Georgian College is ahead of the curve as student unions and youth advocacy groups across Ontario call on the provincial government to ensure free menstrual products are available at all post-secondary campuses.
The initiative aims to tackle menstrual inequity and period poverty.
In a letter being sent to the government today, the Toronto Youth Cabinet, which advocates on behalf of city youth, and numerous student unions are calling for the government to require that universities and colleges provide free menstrual products by the end of the year.
The group says it wants the province to build on the progress it made last October, when it announced a plan to have free menstrual products in schools across the province.
The letter says period poverty in post-secondary institutions is just as serious and without access to resources to manage periods, students are at risk of missing school or work.
The group says no young person should have to miss out on their education because of barriers to affordable and accessible menstrual products.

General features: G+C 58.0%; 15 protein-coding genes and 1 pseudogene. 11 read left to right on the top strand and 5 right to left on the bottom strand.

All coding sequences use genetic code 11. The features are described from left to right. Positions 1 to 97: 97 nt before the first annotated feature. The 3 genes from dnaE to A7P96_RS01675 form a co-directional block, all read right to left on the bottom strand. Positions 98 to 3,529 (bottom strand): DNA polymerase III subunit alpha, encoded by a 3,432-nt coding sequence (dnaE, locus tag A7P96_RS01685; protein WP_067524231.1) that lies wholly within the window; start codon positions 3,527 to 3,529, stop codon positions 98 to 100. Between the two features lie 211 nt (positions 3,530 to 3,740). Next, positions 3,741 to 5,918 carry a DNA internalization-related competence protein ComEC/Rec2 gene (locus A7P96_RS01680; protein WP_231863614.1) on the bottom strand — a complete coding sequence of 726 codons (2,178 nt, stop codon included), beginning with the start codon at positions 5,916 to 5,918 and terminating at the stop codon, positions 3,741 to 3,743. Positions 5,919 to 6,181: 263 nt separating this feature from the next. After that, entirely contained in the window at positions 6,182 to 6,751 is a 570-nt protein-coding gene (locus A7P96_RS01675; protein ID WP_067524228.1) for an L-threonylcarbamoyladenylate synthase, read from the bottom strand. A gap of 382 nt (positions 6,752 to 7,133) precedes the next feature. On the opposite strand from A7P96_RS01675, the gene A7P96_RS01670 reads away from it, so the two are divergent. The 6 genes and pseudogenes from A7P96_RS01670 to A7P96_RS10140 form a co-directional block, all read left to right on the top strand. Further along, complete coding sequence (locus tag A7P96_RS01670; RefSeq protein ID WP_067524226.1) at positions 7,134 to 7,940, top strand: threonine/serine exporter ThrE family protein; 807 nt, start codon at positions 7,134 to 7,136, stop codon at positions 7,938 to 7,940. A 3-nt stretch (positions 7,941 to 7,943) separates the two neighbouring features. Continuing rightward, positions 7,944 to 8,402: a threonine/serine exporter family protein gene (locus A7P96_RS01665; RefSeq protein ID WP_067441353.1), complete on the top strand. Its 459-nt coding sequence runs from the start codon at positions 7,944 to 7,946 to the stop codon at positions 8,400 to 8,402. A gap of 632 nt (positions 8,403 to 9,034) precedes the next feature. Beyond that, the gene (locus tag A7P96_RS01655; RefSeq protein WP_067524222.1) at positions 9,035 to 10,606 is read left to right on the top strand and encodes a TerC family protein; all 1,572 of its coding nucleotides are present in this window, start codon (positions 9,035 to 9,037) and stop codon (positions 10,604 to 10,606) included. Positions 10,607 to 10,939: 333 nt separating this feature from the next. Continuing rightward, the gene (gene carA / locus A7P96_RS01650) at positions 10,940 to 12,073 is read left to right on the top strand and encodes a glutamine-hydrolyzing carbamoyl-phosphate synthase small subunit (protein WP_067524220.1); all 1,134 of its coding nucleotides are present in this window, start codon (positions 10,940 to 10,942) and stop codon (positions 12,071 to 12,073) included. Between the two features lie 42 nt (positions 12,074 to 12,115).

Last November, Georgian installed free menstrual product dispensers in washrooms across all seven college campuses. Students can access free pads and tampons.
The 89 dispensers were purchased by the Georgian College Students’ Association (GCSA). Ongoing hygiene product refills will be funded by Georgian.
“The main goal was to remove the stigma attached to these products,” said Ishaan Sachdeva, President of the GCSA at the Barrie campus, in a news release from November. “And to be honest with you, I have had friends who have missed their classes in the past while they were menstruating. I think it’s really important for the GCSA to support these students.”
This report by The Canadian Press was first published March 8, 2022.
Files from Barrie 360.
Banner image – supplied – file photo – Ishaan Sachdeva, President of the Barrie Campus GCSA showcases one of the new dispensers.
This story was produced with the financial assistance of the Social Sciences and Humanities Research Council, which is funding a project by Carleton University’s School of Journalism and The Canadian Press.